Abstract: Has the time come for the Court of Arbitration for Sport to go public? This article argues that after the Pechstein decision of the European Court of Human Rights, CAS appeal arbitration must be understood as forced arbitration and therefore must fully comply with the due process guarantees enshrined in Article 6(1) ECHR. In particular, this entails a strong duty of transparency with regard to the hearings at the CAS and the publication of its awards. This duty is of particular importance since the rationale for supporting the validity of CAS arbitration, if not grounded in the consent of the parties, must be traced back to the public interest in providing for the equality before the (sports) law of international athletes. Thus, the legitimacy and existence of the CAS is linked to its public function, which ought to be matched with the procedural strings usually attached to judicial institutions. In short, if it is to avoid lengthy and costly challenges to its awards, going public is an urgent necessity for the CAS.
Abstract: In 1998 the FIFA welcomed the Palestinian Football Association as
part of its members - allegedly, as an attempt by then FIFA President,
the Brazilian João Havelange, to showcase football as an instrument of
peace between Israeli and Palestinians. Ironically, almost 20 years
after Palestine’s anointment into the FIFA family, instead of peace it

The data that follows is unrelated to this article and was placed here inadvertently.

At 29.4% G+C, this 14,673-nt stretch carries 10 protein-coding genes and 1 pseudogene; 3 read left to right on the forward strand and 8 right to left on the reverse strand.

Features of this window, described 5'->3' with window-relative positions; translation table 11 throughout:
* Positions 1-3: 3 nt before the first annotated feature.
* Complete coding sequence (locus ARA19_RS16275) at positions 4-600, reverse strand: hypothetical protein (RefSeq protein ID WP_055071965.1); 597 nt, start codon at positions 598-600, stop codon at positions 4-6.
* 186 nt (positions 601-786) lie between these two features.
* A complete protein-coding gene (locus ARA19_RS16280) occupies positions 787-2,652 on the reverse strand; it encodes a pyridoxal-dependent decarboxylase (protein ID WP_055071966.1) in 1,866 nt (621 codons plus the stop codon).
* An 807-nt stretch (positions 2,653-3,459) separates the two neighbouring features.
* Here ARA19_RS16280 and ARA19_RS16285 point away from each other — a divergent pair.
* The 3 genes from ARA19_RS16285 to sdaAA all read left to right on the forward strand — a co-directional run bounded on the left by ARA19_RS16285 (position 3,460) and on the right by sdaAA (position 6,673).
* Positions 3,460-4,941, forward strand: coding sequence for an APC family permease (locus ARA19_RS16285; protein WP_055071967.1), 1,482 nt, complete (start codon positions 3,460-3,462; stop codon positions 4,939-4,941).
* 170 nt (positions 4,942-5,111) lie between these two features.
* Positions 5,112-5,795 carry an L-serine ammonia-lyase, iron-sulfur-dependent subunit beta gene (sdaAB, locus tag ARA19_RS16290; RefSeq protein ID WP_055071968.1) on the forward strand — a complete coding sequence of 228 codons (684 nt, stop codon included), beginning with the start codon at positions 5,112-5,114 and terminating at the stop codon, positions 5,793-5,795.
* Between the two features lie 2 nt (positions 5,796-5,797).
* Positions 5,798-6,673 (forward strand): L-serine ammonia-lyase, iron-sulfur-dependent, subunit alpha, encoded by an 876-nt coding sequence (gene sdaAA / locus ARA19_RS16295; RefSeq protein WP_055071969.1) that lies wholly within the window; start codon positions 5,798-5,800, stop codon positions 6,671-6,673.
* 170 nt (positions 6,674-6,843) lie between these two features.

is the conflict between Israeli and Palestinians that moved to FIFA. In
recent years the Palestinian Football Association (PFA) and the Israeli
Football Association (IFA) have been at loggerheads inside FIFA over the
fate - I will refer to it as the transnational legality – of five (and
then six) football clubs affiliated to the IFA which are physically
located in the Israeli settlements in the Occupied Palestinian
Territories (OPT). This chapter chronicles the legal intricacies of this
conflict, which will serve as a backdrop to discuss arguments raised
regarding the legality of business activities of corporations connected
to the Israeli settlements. Indeed, as will be shown in the first part
of this chapter, the discussion on the legality of economic activities
in the OPT has recently taken a business and human rights turn involving
systematic targeting of corporations by activists. Interestingly, we
will see that this business and human rights turn also played a role in
the conflict between the IFA and the PFA. This case study is therefore
an opportunity to examine how the strategy of naming and shaming private
corporations, and in our case not-for-profit associations, for their
direct or indirect business involvement in the settlements has fared. It
is also an occasion to critically assess the strength of the human
rights ‘punch’ added to the lex sportiva, by the UNGPs.